Singapore Gearing Up To Become Global Manufacturing Center
Singapore’s installment of its first-ever Surface Engineering Hub signals a boost in Singapore’s manufacturing industry, which is seen as a force majeure behind the rebound of the city-state’s economy.
The Surface Engineering Hub, which was recently unveiled by the country’s Trade Minister Lim Hng Kiang, brings together Singapore’s manufacturing companies under the one business park. As of press time, thirteen companies have already signed up to become tenants of the hub.
The new hub is also equipped with a centralized waste treatment plant that is seen to minimize the set-up and operational costs among tenant manufacturing companies. Companies such as engineering companies, chemical solution manufacturers, plating technology and equipment providers will be benefiting from the said waste treatment facility.
Singapore is home to a surface engineering industry that is composed largely of SMEs. According to data released by the Singapore Economic Development Board, over 3,000 people are employed by companies under the said cluster, whose output has reached a whopping SG $414 million two years ago.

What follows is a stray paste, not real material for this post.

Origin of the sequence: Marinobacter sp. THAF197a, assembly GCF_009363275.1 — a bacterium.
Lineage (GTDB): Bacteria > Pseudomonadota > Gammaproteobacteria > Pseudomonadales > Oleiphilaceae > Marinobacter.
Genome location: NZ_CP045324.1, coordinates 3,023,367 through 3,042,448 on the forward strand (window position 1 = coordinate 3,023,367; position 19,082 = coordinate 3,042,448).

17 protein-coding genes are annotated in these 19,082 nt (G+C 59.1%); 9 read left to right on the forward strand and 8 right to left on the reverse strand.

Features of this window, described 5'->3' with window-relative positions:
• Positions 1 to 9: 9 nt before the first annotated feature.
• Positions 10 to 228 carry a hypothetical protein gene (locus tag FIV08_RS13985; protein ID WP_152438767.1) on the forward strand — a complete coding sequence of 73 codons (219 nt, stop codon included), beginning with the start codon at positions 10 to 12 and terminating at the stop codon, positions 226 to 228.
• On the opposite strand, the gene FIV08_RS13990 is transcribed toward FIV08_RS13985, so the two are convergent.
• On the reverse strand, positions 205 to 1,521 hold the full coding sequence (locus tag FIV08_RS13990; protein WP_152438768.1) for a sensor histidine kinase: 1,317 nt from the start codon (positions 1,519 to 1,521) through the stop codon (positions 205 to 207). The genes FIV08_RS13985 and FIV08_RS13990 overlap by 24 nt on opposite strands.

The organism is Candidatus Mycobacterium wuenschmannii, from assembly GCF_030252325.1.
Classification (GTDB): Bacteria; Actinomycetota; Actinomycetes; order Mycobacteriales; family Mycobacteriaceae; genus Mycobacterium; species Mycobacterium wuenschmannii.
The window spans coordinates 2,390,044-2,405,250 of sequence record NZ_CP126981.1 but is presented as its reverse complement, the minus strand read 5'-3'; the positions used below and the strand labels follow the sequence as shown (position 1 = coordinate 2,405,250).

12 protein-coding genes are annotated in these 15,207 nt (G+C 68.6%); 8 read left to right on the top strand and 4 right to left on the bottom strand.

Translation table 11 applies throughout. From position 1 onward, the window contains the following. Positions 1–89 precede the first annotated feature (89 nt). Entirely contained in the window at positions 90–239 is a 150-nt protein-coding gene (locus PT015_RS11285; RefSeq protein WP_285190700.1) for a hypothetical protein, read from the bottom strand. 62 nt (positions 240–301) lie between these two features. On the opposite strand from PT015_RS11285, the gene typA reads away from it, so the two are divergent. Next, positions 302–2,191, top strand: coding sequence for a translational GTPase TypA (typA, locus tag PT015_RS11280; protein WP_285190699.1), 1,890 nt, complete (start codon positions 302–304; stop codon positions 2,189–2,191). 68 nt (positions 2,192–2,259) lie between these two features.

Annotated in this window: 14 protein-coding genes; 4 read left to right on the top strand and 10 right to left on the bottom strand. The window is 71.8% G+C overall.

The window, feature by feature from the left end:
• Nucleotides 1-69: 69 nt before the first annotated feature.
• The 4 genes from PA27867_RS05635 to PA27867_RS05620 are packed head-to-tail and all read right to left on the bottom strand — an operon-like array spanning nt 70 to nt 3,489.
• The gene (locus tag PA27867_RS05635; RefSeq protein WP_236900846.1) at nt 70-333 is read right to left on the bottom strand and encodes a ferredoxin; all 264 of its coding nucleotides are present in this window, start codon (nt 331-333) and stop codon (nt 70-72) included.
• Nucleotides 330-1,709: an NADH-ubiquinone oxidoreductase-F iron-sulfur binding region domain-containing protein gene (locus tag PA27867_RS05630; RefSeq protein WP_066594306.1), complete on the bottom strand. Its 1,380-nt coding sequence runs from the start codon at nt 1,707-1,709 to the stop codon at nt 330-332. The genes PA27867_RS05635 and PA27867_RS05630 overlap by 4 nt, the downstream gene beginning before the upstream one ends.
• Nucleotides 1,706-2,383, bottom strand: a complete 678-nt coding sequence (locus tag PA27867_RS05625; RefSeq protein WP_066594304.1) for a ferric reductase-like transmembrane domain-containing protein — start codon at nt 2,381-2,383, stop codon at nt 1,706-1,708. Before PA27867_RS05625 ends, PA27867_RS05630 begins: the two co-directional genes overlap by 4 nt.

Surface engineering is a cluster of the manufacturing industry that involves subsectors such as precision engineering, aerospace, electronics, biomedical, marine, and offshore engineering.
Just a month ago, Singapore poured funds into developing its first-ever research and development remanufacturing facility, the Advanced Remanufacturing And Technology Center, which aims to improve the remanufacturing process that will be of tremendous use to various industries.
The Surface Engineering Hub is a welcome addition to Singapore’s surface engineering industry which has suffered for a while from increasing competition with China and other uprising Asian countries. Cheaper labor and overhead costs in China and smaller Asian countries are to be blamed for Singapore’s lower profits in the said industry, although lower tax rates have, in some way, outweighed these threats.
The Singapore government has set the $400-million project in motion through SPRING Singapore, which aims to assist companies in key areas such as automation, technology, innovation and human resources development.